3 Data transfer speed High speed (Typically in Mbps to Gbps range) High speed , faster than WANs but slower than LANs Variable, often slower than LANs and MANs in Kbps to Gbps range
4 Latency Low Low to Moderate Moderate to high
5 Ownership and control Owned and controlled by single organization Owned and controlled by a single organization or multiple organizations Owned and controlled by various entities and service providers
6 Infrastructure Cost Relatively lower Higher than LANs and lower than WANs High infrastructure costs
7 Topology Typically uses bus, ring or star topologies Various topologies (ring, star, mesh) depending on requirements Often uses point to point or mesh topologies
8 Reliability and redundancy Generally simpler, with limited redundancy Can implement redundancy for improved reliability Can implement extensive redundancy and failover mechanisms
9 Security Easier to secure within a confined area Moderate security challenges due to larger coverage area Complex security challenges, requiring robust measures
10 Use cases Suitable for small scale networking, file sharing, printing Connects multiple LANs within a city, suitable for city wide resources Connects remote offices, branches and global communication networks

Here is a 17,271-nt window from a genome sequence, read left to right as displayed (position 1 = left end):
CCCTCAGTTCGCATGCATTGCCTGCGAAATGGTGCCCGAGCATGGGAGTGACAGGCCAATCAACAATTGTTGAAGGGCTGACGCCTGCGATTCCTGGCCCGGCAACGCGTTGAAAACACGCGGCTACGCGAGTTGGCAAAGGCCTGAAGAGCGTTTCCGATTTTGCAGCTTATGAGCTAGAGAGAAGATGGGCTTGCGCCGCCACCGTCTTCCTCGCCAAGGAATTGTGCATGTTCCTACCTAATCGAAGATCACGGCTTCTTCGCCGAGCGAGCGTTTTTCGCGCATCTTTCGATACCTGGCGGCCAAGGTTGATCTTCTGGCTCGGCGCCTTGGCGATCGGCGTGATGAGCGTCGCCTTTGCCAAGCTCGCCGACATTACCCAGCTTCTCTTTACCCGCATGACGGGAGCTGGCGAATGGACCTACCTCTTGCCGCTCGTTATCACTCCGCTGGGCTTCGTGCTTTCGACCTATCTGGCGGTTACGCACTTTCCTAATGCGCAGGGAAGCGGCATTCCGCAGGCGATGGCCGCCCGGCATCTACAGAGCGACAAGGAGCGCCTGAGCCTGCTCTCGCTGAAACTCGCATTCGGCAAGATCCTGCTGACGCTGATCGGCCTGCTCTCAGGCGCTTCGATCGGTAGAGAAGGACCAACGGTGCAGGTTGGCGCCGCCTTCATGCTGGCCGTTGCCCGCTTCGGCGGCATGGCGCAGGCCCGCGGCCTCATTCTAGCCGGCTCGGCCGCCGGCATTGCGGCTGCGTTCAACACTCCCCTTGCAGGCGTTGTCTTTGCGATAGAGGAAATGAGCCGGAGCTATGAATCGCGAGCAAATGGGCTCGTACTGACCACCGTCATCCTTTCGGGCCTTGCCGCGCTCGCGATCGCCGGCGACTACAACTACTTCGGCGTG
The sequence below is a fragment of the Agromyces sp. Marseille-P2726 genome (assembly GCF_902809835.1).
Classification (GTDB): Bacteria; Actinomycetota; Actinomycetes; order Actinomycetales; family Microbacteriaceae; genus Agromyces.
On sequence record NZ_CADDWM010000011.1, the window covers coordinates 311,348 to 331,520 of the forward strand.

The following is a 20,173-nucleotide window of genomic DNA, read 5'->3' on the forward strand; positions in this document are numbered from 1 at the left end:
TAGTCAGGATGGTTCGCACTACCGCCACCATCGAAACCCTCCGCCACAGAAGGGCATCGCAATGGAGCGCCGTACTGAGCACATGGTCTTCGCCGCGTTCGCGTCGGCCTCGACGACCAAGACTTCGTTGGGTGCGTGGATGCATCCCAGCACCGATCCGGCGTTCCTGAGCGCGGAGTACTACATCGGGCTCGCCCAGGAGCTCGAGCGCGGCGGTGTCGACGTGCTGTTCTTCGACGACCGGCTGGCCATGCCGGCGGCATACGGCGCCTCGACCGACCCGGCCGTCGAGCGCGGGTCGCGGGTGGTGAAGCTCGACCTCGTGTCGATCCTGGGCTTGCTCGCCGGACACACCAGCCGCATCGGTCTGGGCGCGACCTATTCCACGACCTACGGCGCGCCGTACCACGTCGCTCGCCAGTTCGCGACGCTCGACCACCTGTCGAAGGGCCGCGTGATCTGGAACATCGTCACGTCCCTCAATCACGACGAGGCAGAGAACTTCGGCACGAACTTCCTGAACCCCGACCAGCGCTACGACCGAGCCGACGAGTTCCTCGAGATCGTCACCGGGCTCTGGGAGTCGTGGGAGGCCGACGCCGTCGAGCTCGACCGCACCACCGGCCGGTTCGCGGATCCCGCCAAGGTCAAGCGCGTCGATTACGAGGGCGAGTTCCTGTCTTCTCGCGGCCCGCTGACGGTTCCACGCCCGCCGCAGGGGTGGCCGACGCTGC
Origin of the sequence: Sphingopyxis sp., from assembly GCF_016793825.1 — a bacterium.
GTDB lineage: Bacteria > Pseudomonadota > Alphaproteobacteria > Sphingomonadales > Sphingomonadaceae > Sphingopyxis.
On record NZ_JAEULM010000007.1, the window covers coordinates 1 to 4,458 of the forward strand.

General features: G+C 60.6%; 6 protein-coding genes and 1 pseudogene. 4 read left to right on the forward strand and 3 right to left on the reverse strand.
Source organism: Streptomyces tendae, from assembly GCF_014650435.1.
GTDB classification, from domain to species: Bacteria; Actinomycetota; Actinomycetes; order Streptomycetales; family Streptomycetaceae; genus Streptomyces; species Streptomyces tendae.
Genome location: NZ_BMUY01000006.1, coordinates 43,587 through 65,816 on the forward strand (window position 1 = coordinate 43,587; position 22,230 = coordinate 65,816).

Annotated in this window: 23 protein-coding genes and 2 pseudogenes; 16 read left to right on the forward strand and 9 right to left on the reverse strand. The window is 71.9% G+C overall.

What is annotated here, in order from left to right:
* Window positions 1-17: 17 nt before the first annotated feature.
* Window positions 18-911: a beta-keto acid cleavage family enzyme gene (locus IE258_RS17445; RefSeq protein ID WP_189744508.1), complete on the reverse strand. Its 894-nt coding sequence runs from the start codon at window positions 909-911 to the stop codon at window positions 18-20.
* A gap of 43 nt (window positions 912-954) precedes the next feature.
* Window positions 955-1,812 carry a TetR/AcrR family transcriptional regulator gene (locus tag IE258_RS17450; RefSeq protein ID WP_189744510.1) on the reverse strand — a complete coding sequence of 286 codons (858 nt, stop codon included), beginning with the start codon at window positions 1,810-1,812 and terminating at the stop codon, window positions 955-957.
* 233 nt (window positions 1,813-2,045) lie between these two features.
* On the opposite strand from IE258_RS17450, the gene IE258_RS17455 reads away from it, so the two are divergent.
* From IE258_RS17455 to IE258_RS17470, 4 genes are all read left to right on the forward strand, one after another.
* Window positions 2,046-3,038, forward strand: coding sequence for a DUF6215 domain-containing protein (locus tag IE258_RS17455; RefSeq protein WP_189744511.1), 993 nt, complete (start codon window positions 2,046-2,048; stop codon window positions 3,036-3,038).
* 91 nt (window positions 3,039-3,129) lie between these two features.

11 Example with transport medium Home ethernet network using twisted pair ethernet cables Citywide fiber optic network using fiber cables Global satellite networks using satellite links

Conclusion : The primary differences between LANs, MANs (Metropolitan Area Networks), and WANs (Wide Area Networks) lie in their coverage and scale. MANs extend their reach to cities, connecting multiple LANs with moderate-speed connections, whereas WANs span vast distances, facilitating global connectivity with variable speeds and higher latencies. LANs are cost-effective and straightforward but have limited reach. MANs balance cost and coverage, while WANs are suitable for remote connections but come with higher expenses and complexity. Each network type has its unique advantages and disadvantages, making them suitable for different scales and use cases.